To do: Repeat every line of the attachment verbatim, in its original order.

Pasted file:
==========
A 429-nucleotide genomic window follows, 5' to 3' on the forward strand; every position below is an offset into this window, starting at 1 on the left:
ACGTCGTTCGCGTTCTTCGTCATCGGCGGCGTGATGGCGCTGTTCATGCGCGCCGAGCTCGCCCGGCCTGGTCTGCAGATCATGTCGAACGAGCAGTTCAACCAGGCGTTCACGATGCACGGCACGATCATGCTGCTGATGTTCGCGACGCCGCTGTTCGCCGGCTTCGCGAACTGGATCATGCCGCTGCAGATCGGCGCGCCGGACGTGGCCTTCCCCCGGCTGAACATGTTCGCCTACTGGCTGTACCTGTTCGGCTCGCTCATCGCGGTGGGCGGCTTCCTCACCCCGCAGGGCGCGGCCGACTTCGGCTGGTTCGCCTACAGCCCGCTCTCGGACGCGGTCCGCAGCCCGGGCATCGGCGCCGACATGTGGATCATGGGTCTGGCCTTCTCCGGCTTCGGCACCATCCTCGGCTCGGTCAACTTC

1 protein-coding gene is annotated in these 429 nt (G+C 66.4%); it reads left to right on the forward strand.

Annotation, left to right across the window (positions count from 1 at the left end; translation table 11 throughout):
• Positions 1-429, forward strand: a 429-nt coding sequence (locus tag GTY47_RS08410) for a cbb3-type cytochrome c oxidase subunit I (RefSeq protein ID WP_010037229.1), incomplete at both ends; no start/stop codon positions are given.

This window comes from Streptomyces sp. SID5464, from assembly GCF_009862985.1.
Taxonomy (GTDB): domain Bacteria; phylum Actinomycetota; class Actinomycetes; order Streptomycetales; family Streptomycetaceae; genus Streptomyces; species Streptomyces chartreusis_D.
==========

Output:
A 429-nucleotide genomic window follows, 5' to 3' on the forward strand; every position below is an offset into this window, starting at 1 on the left:
ACGTCGTTCGCGTTCTTCGTCATCGGCGGCGTGATGGCGCTGTTCATGCGCGCCGAGCTCGCCCGGCCTGGTCTGCAGATCATGTCGAACGAGCAGTTCAACCAGGCGTTCACGATGCACGGCACGATCATGCTGCTGATGTTCGCGACGCCGCTGTTCGCCGGCTTCGCGAACTGGATCATGCCGCTGCAGATCGGCGCGCCGGACGTGGCCTTCCCCCGGCTGAACATGTTCGCCTACTGGCTGTACCTGTTCGGCTCGCTCATCGCGGTGGGCGGCTTCCTCACCCCGCAGGGCGCGGCCGACTTCGGCTGGTTCGCCTACAGCCCGCTCTCGGACGCGGTCCGCAGCCCGGGCATCGGCGCCGACATGTGGATCATGGGTCTGGCCTTCTCCGGCTTCGGCACCATCCTCGGCTCGGTCAACTTC

1 protein-coding gene is annotated in these 429 nt (G+C 66.4%); it reads left to right on the forward strand.

Annotation, left to right across the window (positions count from 1 at the left end; translation table 11 throughout):
• Positions 1-429, forward strand: a 429-nt coding sequence (locus tag GTY47_RS08410) for a cbb3-type cytochrome c oxidase subunit I (RefSeq protein ID WP_010037229.1), incomplete at both ends; no start/stop codon positions are given.

This window comes from Streptomyces sp. SID5464, from assembly GCF_009862985.1.
Taxonomy (GTDB): domain Bacteria; phylum Actinomycetota; class Actinomycetes; order Streptomycetales; family Streptomycetaceae; genus Streptomyces; species Streptomyces chartreusis_D.